Last night Louisiana Governor Bobby Jindal was interviewed by Morley Safer on "60 Minutes." Safer had begun by stating that Jindal had indicated he was not at this juncture ready for "prime time" in his response to Barack Obama's first presidential speech before both houses of Congress.
While Jindal revealed an upbeat side that so many growling, curmudgeonly figures of the Republican right have not been displaying, when the former Rhodes Scholar and boy wonder of Louisiana politics was asked to discuss what the future holds for his party, he segued into the same rationale as earlier delivered in his response to Obama.
In Jindal's speech the governor who was in office when the Katrina disaster occurred delivered the same scolding reference to the federal government as an enemy so prevalent among right wing Republicans, albeit with the kind of sunny tone associated with another major Republican figure.
Many pundits questioned Jindal's comment in view of the fact that federal government funds kept many Katrina victims alive.
Then, in the Sunday interview with Safer, Jindal dropped what many Republicans, with presumably the Louisianan as well, regard as the silver bullet that will lead to continuing party success.
Jindal mentioned Ronald Reagan as a model for Republican success. Is this real continuity for the twenty-first century?
At a time when most Americans according to all major national polls believe that the Franklin Delano Roosevelt model of more national government to stimulate a shattered economy is the feasible road to traverse, we see a Republican spokesperson considered a major candidate for his party's presidential nomination in 2012 singing an ancient tune that was well borrowed when Reagan used it.
Reagan did nothing more than give a bright, cheery face and the professional delivery of a seasoned actor and public speaker to the failed "trickle down economics" theory that brought ultimate Depression after being followed by three Republican presidents in a row during a cycle from 1921 to 1933, Warren G. Harding, Calvin Coolidge, and Herbert Hoover.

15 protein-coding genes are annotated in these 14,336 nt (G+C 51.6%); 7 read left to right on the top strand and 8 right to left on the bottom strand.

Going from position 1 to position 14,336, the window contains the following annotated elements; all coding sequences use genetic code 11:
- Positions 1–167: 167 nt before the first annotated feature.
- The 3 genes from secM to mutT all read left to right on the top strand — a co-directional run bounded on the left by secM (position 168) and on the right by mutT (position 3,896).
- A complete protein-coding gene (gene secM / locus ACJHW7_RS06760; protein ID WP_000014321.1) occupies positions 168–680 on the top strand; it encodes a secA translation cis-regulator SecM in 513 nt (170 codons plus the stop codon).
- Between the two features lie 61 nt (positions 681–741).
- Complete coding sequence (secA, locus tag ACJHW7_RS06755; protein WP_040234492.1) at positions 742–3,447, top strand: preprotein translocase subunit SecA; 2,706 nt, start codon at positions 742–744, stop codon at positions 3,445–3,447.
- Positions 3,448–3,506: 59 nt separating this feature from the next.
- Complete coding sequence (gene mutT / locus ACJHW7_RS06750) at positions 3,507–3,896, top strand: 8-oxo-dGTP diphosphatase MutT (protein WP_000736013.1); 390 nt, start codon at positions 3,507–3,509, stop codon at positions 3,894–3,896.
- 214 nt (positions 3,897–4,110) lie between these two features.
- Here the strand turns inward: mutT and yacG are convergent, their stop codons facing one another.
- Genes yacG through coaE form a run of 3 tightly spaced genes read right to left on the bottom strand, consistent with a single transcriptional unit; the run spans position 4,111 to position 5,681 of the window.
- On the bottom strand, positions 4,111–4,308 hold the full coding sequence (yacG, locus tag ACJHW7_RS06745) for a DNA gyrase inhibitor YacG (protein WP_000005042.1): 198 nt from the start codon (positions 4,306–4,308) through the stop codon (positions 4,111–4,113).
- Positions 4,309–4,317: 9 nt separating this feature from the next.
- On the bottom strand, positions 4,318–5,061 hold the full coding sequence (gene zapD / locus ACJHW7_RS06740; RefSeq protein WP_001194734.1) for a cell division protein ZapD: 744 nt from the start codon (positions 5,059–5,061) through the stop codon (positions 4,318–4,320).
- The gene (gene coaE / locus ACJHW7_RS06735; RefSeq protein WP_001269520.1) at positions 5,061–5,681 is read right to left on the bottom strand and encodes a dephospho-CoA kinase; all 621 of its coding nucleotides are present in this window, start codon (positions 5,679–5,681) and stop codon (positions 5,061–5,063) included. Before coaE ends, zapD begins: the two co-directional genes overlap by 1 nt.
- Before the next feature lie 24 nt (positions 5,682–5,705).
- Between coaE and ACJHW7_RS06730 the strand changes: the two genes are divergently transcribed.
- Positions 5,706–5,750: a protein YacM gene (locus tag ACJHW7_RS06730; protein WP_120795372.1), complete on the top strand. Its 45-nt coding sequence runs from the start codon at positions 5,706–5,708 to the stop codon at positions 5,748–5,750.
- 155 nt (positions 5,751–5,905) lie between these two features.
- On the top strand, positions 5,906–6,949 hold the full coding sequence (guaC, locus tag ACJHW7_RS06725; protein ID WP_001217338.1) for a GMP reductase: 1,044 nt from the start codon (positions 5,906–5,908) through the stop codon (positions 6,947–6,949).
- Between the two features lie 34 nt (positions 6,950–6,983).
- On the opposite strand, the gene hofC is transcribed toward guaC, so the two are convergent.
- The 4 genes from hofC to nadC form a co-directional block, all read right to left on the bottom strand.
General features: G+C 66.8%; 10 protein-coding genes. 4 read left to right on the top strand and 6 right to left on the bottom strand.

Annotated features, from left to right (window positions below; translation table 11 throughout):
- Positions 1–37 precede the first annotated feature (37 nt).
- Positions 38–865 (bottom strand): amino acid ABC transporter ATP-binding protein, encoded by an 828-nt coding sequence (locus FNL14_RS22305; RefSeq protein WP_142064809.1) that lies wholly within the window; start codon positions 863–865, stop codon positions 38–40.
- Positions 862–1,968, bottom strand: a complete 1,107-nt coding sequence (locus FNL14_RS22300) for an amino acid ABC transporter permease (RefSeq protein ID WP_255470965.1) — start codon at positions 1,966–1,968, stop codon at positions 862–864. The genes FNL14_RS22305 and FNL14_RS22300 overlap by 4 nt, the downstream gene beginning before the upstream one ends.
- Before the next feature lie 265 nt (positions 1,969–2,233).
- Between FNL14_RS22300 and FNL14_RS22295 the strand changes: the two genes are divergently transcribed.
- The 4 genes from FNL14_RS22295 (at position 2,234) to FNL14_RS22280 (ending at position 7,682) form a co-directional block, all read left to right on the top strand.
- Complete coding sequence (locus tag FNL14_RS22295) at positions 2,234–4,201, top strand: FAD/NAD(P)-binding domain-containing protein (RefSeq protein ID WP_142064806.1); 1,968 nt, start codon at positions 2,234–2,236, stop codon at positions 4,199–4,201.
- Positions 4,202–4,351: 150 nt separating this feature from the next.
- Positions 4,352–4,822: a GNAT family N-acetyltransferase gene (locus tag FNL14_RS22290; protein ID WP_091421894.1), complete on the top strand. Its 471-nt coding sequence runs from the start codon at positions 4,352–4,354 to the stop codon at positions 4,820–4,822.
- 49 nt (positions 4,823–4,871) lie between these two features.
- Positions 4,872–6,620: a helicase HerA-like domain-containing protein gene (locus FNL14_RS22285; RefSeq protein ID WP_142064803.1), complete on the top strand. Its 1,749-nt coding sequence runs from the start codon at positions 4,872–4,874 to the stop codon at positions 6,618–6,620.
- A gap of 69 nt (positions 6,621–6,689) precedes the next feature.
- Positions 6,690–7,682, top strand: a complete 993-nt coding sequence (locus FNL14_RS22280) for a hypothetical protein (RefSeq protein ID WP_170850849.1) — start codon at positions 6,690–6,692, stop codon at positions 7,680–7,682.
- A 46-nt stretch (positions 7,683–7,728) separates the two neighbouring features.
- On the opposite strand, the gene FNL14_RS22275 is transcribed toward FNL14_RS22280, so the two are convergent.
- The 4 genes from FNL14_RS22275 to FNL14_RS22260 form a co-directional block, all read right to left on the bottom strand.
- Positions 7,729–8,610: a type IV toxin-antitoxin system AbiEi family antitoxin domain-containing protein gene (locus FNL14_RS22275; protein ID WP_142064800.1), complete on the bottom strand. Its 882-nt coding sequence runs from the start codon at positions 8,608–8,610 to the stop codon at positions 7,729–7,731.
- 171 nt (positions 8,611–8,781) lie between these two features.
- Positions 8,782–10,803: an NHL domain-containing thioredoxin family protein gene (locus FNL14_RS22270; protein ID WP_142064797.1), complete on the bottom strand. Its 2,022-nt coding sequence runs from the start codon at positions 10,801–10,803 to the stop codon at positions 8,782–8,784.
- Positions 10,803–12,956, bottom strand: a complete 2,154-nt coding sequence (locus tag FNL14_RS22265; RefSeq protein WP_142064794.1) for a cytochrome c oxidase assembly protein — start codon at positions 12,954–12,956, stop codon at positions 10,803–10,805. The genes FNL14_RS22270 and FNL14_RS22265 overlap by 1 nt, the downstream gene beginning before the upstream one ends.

At the same time, the smiling, congenial, albeit failed economic ideas, remains the sunny side of the Republican Party. The darker side was revealed by Allen Keyes and speakers at the recently concluded annual Republican Political Action Committee Convention.
Keyes, no doubt still smarting from an overwhelming senatorial defeat against Obama in 2004, charged in a throwback to the vile McCarthy period that the nation's current president, replete with a better than 60 percent approval rating, is a "Communist" and that if he is not stopped that America as we know it will be destroyed.
In the same vein, Sean Hannity on his website ran a poll that played into the same kind of paranoiac posture exemplified by Keyes. Hannity's poll asked readers to vote on what kind of revolution they would prefer to come to America.
Cliff Kincaid, "media analyst" who has long proclaimed that a left wing media conspiracy is tearing at the fiber of America, told Republican Political Action Committee delegates that the nation's current chief executive was not born in America. This would make him ineligible to serve as president according to the U.S. Constitution.
This shameful deception was presumably put to rest last year when a copy of Obama's birth certificate, verifying that he was born in the U.S. state of Hawaii, was run on the World Wide Web. At that point even the staunchly rightist website World Net Daily accepted that reality.
Kincaid's tartly delivered comment served as the kind of red meat that CPAC delegates were eager to devour, however, despite an absence of verification. It was reminiscent of those days in the fifties when Senator Joe McCarthy would stand up in the Senate and proclaim the current number of Communists in the U.S. State Department, varying the figure repeatedly.
The idea is that you keep throwing mud and hope that some of it sticks. That appears to be the grand strategy emerging from the CPAC convention and shabby efforts as exemplified by Cliff Kincaid and Senator Jim Demint of South Carolina, who delivered his own wild appraisal in calling Obama "the world's best salesman of socialism."